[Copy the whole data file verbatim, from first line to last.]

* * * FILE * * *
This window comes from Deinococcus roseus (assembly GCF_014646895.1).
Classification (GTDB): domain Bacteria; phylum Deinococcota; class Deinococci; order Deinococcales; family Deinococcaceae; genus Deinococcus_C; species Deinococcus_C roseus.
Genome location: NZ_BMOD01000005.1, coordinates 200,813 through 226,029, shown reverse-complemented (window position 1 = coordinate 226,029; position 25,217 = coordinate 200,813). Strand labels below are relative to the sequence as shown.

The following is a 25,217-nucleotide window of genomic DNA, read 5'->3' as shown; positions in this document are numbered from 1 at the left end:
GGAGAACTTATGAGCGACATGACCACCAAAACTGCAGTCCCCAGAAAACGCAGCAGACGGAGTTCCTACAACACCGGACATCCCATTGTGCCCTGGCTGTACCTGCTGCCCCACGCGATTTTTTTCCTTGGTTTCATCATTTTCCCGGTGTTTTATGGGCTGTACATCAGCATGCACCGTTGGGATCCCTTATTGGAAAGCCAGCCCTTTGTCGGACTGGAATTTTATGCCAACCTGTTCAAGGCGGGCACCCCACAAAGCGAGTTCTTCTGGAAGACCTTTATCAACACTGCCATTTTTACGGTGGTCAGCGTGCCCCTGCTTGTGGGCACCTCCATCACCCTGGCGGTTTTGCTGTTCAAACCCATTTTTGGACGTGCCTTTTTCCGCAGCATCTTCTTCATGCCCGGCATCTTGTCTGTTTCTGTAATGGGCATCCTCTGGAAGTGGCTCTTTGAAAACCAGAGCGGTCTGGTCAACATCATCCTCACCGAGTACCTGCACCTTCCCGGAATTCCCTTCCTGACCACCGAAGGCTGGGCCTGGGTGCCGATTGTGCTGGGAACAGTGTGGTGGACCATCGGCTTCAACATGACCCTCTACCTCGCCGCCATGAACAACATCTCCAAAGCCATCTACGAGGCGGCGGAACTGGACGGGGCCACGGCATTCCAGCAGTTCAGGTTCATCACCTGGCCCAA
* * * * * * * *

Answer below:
This window comes from Deinococcus roseus (assembly GCF_014646895.1).
Classification (GTDB): domain Bacteria; phylum Deinococcota; class Deinococci; order Deinococcales; family Deinococcaceae; genus Deinococcus_C; species Deinococcus_C roseus.
Genome location: NZ_BMOD01000005.1, coordinates 200,813 through 226,029, shown reverse-complemented (window position 1 = coordinate 226,029; position 25,217 = coordinate 200,813). Strand labels below are relative to the sequence as shown.

The following is a 25,217-nucleotide window of genomic DNA, read 5'->3' as shown; positions in this document are numbered from 1 at the left end:
GGAGAACTTATGAGCGACATGACCACCAAAACTGCAGTCCCCAGAAAACGCAGCAGACGGAGTTCCTACAACACCGGACATCCCATTGTGCCCTGGCTGTACCTGCTGCCCCACGCGATTTTTTTCCTTGGTTTCATCATTTTCCCGGTGTTTTATGGGCTGTACATCAGCATGCACCGTTGGGATCCCTTATTGGAAAGCCAGCCCTTTGTCGGACTGGAATTTTATGCCAACCTGTTCAAGGCGGGCACCCCACAAAGCGAGTTCTTCTGGAAGACCTTTATCAACACTGCCATTTTTACGGTGGTCAGCGTGCCCCTGCTTGTGGGCACCTCCATCACCCTGGCGGTTTTGCTGTTCAAACCCATTTTTGGACGTGCCTTTTTCCGCAGCATCTTCTTCATGCCCGGCATCTTGTCTGTTTCTGTAATGGGCATCCTCTGGAAGTGGCTCTTTGAAAACCAGAGCGGTCTGGTCAACATCATCCTCACCGAGTACCTGCACCTTCCCGGAATTCCCTTCCTGACCACCGAAGGCTGGGCCTGGGTGCCGATTGTGCTGGGAACAGTGTGGTGGACCATCGGCTTCAACATGACCCTCTACCTCGCCGCCATGAACAACATCTCCAAAGCCATCTACGAGGCGGCGGAACTGGACGGGGCCACGGCATTCCAGCAGTTCAGGTTCATCACCTGGCCCAA